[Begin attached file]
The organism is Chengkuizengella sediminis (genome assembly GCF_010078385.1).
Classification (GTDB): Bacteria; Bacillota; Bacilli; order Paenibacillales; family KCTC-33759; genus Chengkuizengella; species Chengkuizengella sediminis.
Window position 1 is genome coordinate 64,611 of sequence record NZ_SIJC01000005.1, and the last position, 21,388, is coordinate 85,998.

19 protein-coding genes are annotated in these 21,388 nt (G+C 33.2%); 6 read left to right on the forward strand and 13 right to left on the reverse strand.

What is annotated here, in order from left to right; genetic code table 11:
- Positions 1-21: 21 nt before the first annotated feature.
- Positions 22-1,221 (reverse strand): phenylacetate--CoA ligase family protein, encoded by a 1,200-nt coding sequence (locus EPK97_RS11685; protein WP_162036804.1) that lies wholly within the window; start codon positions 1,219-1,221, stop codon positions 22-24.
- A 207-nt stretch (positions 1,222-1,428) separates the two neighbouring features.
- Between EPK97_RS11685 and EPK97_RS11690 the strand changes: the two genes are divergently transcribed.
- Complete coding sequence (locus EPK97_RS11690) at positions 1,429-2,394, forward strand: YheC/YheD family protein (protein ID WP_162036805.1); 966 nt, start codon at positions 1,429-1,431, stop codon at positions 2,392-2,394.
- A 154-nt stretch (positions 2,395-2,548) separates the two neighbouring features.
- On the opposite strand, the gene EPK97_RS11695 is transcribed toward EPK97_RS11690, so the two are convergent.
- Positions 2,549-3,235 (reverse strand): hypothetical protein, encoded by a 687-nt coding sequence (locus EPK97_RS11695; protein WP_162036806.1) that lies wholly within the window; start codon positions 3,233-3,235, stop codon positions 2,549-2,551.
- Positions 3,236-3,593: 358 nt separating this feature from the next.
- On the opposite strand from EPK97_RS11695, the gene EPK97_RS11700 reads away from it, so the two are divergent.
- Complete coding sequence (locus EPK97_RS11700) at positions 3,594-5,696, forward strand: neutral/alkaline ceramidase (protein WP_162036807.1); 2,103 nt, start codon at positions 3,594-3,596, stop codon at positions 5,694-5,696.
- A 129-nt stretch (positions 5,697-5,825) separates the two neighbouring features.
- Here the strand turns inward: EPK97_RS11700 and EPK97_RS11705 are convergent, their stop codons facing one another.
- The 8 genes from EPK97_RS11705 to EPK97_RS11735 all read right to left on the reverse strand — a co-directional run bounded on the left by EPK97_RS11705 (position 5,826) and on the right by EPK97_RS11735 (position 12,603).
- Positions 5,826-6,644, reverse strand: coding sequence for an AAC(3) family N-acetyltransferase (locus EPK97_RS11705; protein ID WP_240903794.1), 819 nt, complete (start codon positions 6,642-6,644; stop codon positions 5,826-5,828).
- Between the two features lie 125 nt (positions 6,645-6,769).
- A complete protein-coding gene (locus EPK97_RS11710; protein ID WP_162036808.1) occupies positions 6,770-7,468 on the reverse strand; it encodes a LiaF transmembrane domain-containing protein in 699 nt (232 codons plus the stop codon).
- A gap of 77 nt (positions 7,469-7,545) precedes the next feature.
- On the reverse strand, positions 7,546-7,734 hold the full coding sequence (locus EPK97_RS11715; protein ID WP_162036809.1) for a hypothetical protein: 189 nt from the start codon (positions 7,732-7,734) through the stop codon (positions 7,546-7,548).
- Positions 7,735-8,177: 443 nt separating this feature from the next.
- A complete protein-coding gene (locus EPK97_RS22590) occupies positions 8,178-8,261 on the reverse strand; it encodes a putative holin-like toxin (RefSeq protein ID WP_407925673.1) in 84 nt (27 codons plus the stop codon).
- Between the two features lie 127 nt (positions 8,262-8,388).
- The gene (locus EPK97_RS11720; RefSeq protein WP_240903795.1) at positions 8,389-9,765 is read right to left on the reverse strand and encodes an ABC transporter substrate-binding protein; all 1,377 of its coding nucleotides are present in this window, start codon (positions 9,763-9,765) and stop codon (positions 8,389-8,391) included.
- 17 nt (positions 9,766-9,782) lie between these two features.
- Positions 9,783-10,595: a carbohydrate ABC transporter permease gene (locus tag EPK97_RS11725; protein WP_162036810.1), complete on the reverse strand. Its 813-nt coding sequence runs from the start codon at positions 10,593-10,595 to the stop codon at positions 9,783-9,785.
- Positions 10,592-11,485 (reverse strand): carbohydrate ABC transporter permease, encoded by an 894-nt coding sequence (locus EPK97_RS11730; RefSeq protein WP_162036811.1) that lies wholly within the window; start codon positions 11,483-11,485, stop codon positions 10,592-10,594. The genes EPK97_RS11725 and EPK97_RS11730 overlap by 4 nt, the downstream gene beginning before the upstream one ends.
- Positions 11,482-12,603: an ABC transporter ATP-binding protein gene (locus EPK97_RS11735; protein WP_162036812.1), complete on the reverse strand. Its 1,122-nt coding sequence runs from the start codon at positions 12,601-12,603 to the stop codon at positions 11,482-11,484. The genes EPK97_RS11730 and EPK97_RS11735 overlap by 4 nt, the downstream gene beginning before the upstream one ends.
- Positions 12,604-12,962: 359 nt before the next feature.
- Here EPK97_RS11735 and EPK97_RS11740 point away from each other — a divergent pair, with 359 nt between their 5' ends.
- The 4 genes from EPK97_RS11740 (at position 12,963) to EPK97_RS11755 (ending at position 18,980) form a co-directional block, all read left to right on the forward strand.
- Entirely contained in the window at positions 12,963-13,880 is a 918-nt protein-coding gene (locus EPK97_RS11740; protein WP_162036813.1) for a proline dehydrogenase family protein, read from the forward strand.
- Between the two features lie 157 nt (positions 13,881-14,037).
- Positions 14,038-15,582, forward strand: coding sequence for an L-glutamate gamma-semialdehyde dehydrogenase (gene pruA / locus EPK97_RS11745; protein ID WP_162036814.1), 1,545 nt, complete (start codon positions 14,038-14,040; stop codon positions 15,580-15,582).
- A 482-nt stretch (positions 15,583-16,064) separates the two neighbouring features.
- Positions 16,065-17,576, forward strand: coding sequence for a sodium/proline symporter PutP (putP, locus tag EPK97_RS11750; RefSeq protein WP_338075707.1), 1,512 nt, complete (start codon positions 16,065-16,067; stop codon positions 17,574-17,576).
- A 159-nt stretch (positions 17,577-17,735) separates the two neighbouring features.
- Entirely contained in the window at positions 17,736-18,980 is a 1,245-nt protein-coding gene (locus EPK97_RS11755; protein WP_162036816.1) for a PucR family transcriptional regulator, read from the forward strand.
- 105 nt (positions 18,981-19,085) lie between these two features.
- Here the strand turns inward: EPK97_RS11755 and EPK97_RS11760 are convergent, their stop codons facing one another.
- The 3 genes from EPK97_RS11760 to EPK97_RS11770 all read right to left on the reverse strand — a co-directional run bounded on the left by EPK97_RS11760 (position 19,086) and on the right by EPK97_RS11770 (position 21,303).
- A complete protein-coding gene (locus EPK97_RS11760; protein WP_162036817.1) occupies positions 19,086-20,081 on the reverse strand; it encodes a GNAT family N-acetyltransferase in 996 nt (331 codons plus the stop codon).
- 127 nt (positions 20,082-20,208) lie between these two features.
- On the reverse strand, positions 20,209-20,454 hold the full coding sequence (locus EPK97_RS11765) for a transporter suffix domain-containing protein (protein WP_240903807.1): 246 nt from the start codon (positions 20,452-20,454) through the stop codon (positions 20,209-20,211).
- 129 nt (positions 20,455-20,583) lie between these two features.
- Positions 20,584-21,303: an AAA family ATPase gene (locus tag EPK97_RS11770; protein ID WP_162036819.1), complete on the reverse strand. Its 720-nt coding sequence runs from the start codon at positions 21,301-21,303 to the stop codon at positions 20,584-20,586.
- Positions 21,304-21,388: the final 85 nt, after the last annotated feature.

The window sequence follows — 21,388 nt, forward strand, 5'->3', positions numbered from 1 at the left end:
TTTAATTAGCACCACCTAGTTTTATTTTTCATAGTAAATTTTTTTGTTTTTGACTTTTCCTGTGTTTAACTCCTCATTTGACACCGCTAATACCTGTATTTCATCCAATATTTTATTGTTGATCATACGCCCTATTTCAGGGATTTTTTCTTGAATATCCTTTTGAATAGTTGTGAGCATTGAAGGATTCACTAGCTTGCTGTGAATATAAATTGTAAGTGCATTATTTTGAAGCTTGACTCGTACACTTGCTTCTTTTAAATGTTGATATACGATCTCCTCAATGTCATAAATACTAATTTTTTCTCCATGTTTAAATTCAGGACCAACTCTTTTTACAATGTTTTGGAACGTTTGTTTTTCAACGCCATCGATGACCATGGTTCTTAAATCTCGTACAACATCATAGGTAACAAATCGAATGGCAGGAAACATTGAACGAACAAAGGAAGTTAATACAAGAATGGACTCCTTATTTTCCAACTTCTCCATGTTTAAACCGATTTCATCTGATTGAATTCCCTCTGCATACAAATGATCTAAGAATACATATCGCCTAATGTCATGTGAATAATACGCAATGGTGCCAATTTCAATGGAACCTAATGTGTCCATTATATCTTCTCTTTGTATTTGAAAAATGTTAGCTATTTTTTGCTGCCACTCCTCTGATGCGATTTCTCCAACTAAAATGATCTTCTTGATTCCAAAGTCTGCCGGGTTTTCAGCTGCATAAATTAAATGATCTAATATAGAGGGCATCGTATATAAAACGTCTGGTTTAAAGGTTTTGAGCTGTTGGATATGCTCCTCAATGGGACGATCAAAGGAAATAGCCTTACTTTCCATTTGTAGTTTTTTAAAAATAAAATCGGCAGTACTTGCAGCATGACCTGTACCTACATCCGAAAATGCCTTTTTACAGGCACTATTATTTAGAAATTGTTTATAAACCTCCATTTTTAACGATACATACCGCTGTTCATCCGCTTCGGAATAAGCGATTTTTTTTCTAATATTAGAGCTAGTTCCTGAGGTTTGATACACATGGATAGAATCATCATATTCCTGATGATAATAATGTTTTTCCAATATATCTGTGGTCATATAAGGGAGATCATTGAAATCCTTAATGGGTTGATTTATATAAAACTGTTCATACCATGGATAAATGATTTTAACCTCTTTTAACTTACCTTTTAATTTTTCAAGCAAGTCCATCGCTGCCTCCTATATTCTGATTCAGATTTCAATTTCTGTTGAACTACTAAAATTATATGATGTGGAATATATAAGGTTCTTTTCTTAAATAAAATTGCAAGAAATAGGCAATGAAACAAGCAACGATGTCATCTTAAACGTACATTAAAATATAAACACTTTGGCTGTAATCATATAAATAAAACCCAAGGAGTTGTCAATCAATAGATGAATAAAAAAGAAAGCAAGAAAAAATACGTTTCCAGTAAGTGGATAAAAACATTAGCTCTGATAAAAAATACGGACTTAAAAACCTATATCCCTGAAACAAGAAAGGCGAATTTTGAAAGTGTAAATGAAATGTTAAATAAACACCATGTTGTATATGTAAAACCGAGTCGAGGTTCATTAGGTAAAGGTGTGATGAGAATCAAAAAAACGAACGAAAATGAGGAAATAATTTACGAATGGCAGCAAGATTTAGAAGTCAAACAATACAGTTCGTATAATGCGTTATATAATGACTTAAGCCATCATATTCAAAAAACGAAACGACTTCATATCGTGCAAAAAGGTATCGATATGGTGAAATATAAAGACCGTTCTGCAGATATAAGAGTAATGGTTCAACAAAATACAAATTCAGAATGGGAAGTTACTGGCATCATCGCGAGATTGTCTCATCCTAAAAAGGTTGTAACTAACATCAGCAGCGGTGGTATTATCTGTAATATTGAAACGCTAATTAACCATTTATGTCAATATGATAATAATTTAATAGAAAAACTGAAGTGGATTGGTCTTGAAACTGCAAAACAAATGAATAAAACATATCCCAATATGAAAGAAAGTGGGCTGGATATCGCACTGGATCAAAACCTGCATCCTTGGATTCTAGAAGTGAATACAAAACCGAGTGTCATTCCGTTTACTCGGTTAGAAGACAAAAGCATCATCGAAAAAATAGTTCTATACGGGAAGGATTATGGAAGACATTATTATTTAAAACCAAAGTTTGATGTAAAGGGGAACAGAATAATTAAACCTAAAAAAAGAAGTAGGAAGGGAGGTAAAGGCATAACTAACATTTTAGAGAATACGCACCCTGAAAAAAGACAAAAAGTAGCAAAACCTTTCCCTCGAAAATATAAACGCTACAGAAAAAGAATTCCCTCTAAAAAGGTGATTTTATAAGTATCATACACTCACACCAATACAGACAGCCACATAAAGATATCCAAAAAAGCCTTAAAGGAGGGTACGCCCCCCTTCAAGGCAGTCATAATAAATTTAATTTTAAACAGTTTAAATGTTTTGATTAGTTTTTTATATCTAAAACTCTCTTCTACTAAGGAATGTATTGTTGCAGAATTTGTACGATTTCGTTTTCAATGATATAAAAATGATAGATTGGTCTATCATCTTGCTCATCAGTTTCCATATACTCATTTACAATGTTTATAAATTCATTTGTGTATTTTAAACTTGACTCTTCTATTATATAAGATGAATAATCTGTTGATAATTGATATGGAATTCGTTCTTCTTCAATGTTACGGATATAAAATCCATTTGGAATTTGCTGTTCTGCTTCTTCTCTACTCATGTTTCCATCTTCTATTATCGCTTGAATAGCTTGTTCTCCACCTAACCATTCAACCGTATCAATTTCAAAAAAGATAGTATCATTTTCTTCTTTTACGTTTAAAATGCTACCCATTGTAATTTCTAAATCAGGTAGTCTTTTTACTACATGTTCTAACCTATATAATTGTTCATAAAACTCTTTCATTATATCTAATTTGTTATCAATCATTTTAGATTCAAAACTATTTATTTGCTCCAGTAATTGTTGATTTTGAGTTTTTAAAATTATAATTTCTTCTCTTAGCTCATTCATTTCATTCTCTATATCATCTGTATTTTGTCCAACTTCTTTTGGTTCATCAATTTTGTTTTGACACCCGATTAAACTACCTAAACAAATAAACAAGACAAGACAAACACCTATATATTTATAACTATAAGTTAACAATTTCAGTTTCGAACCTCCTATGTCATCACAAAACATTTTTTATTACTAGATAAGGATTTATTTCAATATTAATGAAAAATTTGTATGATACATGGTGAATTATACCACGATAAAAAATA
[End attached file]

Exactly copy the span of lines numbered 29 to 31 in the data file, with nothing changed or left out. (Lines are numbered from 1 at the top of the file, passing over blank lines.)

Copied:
- 17 nt (positions 9,766-9,782) lie between these two features.
- Positions 9,783-10,595: a carbohydrate ABC transporter permease gene (locus tag EPK97_RS11725; protein WP_162036810.1), complete on the reverse strand. Its 813-nt coding sequence runs from the start codon at positions 10,593-10,595 to the stop codon at positions 9,783-9,785.
- Positions 10,592-11,485 (reverse strand): carbohydrate ABC transporter permease, encoded by an 894-nt coding sequence (locus EPK97_RS11730; RefSeq protein WP_162036811.1) that lies wholly within the window; start codon positions 11,483-11,485, stop codon positions 10,592-10,594. The genes EPK97_RS11725 and EPK97_RS11730 overlap by 4 nt, the downstream gene beginning before the upstream one ends.